Fieler pointed to the IMF’s ominous forecasts over how a debt crisis “isn’t here yet” earlier in the summer. As we know, the Federal Reserve has been attempting and failing to combat inflation by raising interest rates. It’s a course of action other central banks are taking, as well.
One of the arrogances of “Western” nations is that our way of life and our liberties are protected by periodic elections as required by constitutions, written (America) or not (Great Britain), containing bills of rights, etc. The people rule, it is claimed, and we get exactly what we want, even if those in the minority are unhappy with the result.
The dollar index vaulted to a 20-year high on Thursday, and notched a 24-year peak against the rate-sensitive Japanese yen, after U.S. data showed a resilient economy, giving the Federal Reserve more room to aggressively hike interest rates to quell inflation.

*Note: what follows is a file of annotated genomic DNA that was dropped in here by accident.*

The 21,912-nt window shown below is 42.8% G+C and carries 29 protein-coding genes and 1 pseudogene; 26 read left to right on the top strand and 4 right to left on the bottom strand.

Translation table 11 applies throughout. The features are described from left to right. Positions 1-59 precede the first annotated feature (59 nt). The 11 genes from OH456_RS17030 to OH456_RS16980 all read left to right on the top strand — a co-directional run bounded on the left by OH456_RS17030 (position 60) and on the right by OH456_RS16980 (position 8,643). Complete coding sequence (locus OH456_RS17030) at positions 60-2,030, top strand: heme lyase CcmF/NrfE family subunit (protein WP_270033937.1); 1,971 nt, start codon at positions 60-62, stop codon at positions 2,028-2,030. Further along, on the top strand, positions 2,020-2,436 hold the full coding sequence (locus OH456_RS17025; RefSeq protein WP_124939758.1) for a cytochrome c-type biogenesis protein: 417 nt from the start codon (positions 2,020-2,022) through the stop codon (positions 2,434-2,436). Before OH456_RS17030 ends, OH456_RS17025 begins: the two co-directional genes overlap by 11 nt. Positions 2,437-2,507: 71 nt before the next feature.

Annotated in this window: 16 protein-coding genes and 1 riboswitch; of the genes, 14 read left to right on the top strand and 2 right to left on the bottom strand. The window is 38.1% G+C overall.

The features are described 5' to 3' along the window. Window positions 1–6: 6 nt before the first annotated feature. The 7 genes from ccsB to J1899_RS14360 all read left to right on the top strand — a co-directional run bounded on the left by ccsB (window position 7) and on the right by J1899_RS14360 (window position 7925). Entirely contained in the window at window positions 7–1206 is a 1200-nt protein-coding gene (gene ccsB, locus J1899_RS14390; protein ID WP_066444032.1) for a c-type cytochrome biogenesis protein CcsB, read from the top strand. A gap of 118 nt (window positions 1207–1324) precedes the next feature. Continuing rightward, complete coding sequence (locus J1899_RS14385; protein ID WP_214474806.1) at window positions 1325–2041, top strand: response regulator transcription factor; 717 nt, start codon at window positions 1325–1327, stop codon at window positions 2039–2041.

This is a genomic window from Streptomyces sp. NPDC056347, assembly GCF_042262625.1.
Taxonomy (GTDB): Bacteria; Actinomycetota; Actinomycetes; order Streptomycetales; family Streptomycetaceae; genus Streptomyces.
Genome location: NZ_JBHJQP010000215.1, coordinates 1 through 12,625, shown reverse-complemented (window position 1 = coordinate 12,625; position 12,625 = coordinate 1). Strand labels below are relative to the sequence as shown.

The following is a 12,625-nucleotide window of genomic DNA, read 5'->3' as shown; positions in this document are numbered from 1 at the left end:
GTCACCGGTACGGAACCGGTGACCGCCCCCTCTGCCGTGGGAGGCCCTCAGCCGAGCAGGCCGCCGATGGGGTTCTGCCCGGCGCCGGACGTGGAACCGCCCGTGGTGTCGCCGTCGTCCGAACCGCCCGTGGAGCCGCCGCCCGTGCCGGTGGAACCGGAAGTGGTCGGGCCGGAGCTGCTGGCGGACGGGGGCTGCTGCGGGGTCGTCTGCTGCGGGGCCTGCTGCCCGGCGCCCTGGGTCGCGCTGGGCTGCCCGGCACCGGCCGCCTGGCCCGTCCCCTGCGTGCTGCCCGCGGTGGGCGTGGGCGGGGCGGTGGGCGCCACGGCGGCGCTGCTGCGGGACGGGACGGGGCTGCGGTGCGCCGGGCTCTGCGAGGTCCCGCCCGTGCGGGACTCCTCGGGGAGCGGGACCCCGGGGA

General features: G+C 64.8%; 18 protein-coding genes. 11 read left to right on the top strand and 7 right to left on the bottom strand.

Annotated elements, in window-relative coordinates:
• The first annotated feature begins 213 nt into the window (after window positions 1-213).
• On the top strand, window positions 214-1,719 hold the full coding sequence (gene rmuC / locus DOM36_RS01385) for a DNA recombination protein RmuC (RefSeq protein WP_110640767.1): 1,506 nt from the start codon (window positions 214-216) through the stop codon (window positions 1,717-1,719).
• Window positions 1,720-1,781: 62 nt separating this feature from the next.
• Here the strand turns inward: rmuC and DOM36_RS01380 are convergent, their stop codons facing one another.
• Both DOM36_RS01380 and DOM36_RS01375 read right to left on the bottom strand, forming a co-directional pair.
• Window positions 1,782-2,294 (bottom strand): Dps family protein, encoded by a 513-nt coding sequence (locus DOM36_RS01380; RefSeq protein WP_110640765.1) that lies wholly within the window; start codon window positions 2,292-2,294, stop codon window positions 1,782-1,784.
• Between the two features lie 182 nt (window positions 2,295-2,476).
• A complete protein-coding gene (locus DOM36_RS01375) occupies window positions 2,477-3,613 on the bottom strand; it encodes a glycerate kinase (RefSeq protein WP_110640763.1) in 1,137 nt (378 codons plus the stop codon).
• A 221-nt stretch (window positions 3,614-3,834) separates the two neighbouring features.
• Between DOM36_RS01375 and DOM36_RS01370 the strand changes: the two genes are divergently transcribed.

Money isn’t paper and coins any more. It’s increasingly digital – and a growing number of central banks are considering issuing their own digital currencies. Australia is the latest country to trial a central bank digital currency (CBDC). Its central bank, the Reserve Bank of Australia, said the project would explore the potential economic benefits of introducing a CBDC. The project will also look at how a digital currency from Australia’s central bank could be used to provide “innovative and value-added” ways for homes and businesses to make payments and transfer funds.